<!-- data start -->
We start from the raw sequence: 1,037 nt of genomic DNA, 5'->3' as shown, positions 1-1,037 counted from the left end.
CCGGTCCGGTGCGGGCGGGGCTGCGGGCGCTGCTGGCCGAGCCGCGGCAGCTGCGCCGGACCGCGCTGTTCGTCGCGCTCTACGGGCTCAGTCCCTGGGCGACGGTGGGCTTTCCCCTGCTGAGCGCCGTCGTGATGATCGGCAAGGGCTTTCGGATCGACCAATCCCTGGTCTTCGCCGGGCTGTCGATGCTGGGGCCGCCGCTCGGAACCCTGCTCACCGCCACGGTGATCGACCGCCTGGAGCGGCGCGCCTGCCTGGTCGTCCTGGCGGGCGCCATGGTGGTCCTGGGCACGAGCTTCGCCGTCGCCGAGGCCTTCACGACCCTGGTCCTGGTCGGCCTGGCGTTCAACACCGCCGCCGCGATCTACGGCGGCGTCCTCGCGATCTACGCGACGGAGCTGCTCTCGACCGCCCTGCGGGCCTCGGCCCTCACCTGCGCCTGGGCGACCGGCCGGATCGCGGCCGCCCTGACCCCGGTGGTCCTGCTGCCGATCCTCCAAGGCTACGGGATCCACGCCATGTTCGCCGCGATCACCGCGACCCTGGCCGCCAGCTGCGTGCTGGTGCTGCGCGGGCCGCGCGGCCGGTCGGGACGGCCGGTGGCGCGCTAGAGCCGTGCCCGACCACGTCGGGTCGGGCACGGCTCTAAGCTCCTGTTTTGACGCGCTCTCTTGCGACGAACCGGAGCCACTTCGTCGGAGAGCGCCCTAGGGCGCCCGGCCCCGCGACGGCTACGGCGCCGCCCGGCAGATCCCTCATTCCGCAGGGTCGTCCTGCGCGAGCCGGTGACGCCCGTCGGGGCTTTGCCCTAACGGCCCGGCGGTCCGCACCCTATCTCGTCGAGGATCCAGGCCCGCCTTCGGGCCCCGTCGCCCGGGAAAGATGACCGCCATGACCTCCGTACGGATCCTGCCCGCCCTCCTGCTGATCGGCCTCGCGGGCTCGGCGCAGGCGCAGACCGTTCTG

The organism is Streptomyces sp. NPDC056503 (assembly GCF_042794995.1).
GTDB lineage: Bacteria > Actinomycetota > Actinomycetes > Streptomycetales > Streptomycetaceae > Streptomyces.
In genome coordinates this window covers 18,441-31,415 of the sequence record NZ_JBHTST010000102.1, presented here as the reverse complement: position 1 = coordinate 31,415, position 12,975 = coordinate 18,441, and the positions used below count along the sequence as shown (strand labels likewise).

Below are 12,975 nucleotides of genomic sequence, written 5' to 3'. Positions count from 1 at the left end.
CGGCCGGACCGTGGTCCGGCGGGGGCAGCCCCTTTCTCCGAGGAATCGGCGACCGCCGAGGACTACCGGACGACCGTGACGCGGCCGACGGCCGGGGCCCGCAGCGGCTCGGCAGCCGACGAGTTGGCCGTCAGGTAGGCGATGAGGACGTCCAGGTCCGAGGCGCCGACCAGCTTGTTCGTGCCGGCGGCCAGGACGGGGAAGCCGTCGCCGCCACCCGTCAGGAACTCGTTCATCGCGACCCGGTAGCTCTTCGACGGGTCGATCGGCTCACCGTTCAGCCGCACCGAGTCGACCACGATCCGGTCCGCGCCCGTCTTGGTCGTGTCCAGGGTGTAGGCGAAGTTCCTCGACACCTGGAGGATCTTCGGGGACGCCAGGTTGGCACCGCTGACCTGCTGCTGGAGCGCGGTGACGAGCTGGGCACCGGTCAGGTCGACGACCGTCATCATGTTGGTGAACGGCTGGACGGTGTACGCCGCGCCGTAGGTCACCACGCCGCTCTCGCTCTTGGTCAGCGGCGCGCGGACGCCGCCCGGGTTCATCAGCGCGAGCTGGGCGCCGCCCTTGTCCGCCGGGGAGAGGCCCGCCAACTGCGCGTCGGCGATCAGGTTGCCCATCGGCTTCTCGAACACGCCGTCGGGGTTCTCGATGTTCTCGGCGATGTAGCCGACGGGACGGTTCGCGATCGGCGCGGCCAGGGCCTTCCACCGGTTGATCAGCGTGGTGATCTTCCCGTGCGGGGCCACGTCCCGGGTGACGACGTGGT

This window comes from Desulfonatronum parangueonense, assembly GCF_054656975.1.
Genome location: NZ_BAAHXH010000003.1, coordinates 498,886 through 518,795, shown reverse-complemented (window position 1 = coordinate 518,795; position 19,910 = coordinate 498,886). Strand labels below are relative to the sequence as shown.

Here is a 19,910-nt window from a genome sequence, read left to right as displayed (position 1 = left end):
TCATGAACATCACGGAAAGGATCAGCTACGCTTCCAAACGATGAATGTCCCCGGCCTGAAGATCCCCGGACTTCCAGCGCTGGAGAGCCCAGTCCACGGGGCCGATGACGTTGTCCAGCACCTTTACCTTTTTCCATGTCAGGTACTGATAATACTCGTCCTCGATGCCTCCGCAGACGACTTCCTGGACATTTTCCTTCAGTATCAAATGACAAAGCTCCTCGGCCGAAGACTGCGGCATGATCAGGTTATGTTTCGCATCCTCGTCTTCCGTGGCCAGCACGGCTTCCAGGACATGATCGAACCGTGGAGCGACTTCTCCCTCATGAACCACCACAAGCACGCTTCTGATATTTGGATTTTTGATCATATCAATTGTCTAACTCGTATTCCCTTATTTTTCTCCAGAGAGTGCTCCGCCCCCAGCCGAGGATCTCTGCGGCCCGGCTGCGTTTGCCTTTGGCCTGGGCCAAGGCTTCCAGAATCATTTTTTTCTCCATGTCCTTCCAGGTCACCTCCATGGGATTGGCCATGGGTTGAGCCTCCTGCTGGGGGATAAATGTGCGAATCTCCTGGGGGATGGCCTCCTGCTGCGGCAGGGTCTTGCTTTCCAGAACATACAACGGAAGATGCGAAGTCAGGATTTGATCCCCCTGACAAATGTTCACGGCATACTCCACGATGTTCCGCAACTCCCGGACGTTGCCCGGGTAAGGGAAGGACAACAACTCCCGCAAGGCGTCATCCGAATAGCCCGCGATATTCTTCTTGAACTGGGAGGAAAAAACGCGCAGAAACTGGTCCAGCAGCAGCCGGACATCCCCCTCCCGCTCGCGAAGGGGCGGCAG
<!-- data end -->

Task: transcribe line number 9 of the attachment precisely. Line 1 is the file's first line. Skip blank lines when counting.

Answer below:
Genome location: NZ_BAAHXH010000003.1, coordinates 498,886 through 518,795, shown reverse-complemented (window position 1 = coordinate 518,795; position 19,910 = coordinate 498,886). Strand labels below are relative to the sequence as shown.